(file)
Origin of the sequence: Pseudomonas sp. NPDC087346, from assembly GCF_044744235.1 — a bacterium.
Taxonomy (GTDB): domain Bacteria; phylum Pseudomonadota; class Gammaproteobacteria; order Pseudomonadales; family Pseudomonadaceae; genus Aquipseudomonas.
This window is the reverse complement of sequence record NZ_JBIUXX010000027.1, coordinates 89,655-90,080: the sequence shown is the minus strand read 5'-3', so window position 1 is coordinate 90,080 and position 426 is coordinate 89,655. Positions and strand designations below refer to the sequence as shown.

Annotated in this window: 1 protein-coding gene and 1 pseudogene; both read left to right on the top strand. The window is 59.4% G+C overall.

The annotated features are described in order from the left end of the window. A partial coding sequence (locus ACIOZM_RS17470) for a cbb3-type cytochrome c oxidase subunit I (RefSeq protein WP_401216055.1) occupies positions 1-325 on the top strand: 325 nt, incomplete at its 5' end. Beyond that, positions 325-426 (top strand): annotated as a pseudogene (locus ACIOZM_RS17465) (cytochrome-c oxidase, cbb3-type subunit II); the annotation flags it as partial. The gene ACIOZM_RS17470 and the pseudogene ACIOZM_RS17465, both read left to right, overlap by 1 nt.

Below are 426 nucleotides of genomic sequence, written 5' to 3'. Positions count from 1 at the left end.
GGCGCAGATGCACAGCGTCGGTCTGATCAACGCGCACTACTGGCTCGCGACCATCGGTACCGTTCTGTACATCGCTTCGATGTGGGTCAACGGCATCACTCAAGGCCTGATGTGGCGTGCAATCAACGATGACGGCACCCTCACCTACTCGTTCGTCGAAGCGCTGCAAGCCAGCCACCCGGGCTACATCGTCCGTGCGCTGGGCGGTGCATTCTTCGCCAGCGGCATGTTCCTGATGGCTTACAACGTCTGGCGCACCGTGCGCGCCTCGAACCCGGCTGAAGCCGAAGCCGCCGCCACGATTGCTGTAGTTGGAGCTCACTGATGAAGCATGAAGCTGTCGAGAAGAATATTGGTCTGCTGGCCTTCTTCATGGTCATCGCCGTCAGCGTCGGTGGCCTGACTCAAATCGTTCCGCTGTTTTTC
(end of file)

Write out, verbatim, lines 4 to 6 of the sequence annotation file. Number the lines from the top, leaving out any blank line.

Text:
Annotated in this window: 1 protein-coding gene and 1 pseudogene; both read left to right on the top strand. The window is 59.4% G+C overall.

The annotated features are described in order from the left end of the window. A partial coding sequence (locus ACIOZM_RS17470) for a cbb3-type cytochrome c oxidase subunit I (RefSeq protein WP_401216055.1) occupies positions 1-325 on the top strand: 325 nt, incomplete at its 5' end. Beyond that, positions 325-426 (top strand): annotated as a pseudogene (locus ACIOZM_RS17465) (cytochrome-c oxidase, cbb3-type subunit II); the annotation flags it as partial. The gene ACIOZM_RS17470 and the pseudogene ACIOZM_RS17465, both read left to right, overlap by 1 nt.

Below are 426 nucleotides of genomic sequence, written 5' to 3'. Positions count from 1 at the left end.